You can buy the album here.
The sounds of thunder and showers provide a perfect start to the rain-themed Refuge, just before the brilliant guitar intro kicks in. The melodic base that Rainburn chooses for this one actually seems to carry shades of raag megh, a raaga associated with the monsoons. Or maybe it’s just me getting swayed by the song’s theme. Either way, the soothing tone of the melody is what draws me to the song, amidst all the heavy rock sounds. Vats Iyengar’s (who is also the lyricist) vocals work intermittently, the employment of harmonies being particularly noteworthy. The title song is stronger on the raga aspect, carrying an unmistakable flavour of kalavati (valachi in Carnatic), kudos to the guitarists for a clean rendition. Some particularly exceptional work here on the bass (Shishir Gupta) and percussion (Praveen Kumar), former highlighted by the slapping and the latter for the deft handling of the changing time signatures.
It is a proven fact that dark/sombre ragas lend well to rock adaptations, I had recently observed that in another review too. In Veil the band picks up kamavardhini (not sure what it is called in Hindustani) and produces an ominous composition that sees some blazing solos from Toshimoa Jamir, even as Vats plays the perfect anchor role with his mellower guitaring. In sharp contrast is the next track Time Turns Around, a pleasant melody that is treated with fitting gentleness for most part. This is also the one song where I loved the vocals from start to finish. Lasting over seven and half minutes, Fragments is the longest track of the album. And as the name indicates, the song is comprised of multiple segments, united by their pensive mood. Longer track obviously means more scope for improvisation, and the artists make excellent use of that, Jamir in particular produces some of his best riffs in this song. The backing vocals are once again splendidly employed alongside Vats’s lead voice. Despite being fragmented, the multiple shifts from slow to fast to frenetic are most skilfully handled, making them almost seamless.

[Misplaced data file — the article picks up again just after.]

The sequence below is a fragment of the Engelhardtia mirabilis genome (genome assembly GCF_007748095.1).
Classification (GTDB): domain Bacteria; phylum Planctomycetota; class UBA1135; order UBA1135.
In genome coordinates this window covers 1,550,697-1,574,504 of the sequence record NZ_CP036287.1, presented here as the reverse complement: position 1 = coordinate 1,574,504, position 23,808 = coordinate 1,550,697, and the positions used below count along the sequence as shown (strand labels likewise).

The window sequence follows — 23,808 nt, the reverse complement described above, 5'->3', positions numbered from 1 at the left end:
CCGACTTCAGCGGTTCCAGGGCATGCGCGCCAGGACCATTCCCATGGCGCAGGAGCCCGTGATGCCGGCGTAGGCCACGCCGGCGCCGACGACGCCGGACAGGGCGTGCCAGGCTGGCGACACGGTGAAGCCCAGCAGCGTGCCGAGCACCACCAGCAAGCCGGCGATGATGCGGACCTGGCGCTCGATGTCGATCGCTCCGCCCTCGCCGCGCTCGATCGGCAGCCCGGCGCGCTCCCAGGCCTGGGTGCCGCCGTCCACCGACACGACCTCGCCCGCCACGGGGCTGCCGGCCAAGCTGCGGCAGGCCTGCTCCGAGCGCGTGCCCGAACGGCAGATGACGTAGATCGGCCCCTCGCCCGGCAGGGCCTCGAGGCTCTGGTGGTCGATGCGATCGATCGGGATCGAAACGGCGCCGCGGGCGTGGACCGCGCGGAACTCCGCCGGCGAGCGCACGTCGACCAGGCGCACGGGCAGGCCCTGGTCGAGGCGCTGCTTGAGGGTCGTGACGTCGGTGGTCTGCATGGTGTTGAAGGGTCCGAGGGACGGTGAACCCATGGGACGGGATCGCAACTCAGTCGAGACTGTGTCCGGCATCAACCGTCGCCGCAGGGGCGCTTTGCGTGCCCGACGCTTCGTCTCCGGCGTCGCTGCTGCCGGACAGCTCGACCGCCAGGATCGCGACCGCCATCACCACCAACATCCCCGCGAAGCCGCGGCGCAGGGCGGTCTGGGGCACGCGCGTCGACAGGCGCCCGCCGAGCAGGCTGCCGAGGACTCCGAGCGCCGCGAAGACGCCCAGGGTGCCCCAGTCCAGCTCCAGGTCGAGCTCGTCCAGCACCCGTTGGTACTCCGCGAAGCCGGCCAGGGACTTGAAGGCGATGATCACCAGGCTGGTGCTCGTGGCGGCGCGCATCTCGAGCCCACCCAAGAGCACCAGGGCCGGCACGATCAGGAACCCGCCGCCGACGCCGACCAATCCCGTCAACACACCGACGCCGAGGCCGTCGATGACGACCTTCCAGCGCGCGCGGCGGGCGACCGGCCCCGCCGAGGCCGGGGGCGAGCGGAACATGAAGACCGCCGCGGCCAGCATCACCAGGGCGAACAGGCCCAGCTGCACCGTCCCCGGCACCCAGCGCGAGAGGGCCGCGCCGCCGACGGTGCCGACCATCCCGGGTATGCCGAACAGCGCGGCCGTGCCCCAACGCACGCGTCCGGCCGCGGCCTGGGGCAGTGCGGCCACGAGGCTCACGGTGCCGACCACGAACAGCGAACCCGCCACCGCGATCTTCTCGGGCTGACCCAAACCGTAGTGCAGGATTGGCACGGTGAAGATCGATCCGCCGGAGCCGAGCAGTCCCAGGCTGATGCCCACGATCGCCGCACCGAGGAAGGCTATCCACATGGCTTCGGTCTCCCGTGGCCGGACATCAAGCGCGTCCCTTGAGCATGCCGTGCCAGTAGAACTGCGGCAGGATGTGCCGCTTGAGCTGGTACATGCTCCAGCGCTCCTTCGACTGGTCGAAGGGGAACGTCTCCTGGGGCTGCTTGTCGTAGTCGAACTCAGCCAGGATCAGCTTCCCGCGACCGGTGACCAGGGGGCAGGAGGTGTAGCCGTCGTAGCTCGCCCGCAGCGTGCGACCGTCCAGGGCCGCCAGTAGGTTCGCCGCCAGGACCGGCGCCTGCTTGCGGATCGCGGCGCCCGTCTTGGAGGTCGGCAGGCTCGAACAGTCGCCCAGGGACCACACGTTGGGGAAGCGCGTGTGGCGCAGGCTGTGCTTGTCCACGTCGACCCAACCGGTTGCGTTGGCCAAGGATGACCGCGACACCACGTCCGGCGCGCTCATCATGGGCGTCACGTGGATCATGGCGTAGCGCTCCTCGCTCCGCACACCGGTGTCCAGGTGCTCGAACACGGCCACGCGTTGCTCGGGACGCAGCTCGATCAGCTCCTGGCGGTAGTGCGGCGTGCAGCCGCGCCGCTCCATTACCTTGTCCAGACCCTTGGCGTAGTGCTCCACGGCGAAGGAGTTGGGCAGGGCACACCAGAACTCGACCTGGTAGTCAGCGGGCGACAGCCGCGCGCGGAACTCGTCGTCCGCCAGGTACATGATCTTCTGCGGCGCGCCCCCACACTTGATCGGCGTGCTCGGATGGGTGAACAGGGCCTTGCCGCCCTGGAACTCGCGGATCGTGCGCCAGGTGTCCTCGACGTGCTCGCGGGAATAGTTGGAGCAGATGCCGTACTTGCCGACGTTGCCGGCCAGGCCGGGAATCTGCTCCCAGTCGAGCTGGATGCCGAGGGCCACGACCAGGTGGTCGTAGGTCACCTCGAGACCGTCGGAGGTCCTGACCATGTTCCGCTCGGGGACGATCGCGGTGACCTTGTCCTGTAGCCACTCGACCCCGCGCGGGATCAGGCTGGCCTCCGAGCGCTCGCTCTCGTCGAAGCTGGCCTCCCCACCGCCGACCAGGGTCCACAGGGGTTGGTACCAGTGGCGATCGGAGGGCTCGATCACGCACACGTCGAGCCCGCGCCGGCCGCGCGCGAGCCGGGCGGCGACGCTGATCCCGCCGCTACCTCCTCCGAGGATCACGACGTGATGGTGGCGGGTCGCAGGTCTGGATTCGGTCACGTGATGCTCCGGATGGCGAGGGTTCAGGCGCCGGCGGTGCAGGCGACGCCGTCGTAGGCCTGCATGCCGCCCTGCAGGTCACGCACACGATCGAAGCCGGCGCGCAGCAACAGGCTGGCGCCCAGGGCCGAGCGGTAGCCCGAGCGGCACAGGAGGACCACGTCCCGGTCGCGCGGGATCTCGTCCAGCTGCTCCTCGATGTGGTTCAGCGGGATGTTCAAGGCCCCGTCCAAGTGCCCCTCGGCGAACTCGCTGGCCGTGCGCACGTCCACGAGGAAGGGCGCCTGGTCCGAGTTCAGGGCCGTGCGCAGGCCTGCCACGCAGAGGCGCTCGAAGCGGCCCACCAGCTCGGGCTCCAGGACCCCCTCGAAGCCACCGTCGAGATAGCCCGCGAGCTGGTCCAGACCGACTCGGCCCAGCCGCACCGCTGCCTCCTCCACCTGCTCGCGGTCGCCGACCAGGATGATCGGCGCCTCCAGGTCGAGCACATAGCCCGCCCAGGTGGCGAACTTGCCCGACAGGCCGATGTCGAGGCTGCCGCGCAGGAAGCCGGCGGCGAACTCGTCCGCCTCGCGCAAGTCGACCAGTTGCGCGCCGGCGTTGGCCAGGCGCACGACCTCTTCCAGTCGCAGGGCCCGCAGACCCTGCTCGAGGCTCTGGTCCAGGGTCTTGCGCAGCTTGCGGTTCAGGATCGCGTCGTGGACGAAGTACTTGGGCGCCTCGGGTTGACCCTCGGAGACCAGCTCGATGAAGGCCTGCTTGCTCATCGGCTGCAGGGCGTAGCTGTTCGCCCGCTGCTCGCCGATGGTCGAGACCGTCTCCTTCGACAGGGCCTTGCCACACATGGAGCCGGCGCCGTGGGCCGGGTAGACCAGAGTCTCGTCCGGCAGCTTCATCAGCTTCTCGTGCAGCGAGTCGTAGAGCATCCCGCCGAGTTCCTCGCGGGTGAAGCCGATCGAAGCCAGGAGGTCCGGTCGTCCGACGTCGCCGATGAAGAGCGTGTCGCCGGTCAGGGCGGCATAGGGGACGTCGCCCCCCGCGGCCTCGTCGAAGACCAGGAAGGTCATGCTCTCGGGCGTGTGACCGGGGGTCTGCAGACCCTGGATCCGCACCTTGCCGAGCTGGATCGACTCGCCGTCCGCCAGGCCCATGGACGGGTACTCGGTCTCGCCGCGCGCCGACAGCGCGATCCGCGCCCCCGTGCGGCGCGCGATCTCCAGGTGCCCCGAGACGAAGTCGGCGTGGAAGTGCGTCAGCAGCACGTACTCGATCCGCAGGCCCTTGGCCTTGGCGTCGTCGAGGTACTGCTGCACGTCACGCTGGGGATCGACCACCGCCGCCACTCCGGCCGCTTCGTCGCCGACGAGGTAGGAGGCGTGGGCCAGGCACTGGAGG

After three years of existence, this is a very promising debut album from Bangalore based prog rock (fusion?) band Rainburn. And it is a matter of additional happiness for me that two of the band members (Praveen and Shishir) happen to be my juniors from IIML!
Oh, and a tip of the hat for the album cover.
Top Recos: Canvas of Silence, Fragments, Refuge